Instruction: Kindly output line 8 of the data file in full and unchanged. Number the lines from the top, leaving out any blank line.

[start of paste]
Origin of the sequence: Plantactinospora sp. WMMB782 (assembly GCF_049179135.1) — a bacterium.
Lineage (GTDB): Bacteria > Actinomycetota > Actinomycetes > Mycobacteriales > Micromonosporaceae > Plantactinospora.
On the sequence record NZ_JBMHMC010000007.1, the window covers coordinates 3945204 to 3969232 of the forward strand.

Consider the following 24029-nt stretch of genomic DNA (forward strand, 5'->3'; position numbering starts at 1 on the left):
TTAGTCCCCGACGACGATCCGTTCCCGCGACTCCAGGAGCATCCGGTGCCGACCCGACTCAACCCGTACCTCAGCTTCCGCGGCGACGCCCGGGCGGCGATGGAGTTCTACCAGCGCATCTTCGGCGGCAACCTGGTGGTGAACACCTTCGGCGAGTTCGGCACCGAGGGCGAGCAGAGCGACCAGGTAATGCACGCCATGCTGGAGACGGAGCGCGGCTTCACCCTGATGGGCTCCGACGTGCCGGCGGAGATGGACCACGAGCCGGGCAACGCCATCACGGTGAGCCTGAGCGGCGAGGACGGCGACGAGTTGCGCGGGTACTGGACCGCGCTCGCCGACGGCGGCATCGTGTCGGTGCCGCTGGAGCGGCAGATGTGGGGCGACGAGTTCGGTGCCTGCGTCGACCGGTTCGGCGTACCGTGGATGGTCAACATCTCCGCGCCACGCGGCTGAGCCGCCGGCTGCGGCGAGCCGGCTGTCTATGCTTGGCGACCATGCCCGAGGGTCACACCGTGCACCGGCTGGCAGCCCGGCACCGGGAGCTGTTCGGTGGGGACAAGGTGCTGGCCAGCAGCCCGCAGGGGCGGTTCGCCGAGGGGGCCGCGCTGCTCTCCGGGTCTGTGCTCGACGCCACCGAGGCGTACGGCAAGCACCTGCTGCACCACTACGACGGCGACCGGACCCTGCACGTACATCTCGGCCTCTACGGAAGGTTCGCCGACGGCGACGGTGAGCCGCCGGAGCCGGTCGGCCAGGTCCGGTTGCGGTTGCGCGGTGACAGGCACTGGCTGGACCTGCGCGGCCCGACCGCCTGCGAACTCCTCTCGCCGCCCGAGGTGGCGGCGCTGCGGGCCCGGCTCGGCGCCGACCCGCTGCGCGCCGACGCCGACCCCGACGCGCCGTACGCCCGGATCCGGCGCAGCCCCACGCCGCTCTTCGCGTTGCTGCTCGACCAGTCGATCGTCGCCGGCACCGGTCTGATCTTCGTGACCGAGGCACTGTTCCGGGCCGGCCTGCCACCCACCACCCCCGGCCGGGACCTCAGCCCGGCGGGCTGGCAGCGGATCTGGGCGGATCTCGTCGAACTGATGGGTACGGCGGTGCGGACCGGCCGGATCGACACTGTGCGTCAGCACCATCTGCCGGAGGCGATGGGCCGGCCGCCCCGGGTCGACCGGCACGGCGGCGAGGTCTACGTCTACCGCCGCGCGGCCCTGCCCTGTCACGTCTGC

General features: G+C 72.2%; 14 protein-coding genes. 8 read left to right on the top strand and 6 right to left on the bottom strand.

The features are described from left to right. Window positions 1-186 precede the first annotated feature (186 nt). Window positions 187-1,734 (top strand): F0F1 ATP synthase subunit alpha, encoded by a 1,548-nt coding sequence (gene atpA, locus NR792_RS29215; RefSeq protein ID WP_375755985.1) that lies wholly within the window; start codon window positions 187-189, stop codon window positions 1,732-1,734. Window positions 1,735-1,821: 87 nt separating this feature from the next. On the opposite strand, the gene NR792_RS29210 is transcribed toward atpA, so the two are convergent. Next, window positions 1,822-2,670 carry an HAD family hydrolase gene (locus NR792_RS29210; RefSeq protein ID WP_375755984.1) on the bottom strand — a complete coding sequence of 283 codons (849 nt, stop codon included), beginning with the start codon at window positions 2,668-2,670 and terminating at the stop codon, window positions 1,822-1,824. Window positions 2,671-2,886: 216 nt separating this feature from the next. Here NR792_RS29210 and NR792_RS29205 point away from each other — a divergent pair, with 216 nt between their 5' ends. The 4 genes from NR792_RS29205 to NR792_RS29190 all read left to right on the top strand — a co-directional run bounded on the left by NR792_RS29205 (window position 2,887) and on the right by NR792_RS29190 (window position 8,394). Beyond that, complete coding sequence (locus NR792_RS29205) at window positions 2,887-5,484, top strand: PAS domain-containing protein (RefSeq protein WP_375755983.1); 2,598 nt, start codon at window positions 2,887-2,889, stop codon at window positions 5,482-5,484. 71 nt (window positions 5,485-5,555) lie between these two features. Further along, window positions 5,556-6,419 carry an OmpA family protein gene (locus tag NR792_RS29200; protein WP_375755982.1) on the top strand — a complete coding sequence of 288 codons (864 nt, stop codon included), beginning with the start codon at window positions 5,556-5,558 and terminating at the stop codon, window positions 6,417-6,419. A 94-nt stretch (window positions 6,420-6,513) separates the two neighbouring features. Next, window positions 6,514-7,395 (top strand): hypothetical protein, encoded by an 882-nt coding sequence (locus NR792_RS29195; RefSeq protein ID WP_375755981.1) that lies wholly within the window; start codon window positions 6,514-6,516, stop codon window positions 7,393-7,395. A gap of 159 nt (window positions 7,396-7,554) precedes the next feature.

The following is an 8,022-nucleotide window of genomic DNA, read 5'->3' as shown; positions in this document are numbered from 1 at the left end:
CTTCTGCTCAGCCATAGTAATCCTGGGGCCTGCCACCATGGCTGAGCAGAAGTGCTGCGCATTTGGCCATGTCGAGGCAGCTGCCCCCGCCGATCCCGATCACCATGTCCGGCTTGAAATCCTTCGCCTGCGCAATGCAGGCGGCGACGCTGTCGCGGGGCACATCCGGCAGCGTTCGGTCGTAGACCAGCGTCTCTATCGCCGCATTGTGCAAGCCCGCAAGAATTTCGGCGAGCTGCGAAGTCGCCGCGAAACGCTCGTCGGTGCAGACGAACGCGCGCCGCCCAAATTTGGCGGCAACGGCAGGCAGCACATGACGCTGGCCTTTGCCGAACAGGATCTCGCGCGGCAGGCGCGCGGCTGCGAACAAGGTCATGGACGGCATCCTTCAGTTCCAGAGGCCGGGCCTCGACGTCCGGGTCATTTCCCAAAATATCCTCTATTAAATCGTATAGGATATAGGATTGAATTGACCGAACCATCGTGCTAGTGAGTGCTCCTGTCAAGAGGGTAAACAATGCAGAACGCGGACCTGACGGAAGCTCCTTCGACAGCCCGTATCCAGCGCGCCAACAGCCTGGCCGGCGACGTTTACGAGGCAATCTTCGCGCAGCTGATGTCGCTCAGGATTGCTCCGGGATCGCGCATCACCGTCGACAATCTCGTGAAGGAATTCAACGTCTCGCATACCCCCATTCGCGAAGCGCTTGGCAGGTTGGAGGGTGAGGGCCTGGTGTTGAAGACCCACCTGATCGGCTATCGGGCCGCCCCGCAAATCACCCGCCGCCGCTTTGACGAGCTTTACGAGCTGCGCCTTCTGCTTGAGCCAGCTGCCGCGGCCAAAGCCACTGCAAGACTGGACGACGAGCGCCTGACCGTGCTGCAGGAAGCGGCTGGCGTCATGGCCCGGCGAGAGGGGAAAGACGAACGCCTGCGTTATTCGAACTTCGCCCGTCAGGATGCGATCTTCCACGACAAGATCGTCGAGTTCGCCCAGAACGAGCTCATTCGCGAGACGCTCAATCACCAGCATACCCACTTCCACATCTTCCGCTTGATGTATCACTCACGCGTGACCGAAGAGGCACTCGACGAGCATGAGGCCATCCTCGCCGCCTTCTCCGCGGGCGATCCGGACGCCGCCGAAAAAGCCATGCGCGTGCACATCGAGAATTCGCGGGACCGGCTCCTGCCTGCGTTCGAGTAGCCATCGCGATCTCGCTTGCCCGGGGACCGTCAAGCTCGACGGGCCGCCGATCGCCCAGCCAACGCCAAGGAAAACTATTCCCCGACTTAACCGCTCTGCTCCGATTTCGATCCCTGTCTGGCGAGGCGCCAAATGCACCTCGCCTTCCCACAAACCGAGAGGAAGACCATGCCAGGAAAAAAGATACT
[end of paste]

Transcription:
The following is an 8,022-nucleotide window of genomic DNA, read 5'->3' as shown; positions in this document are numbered from 1 at the left end: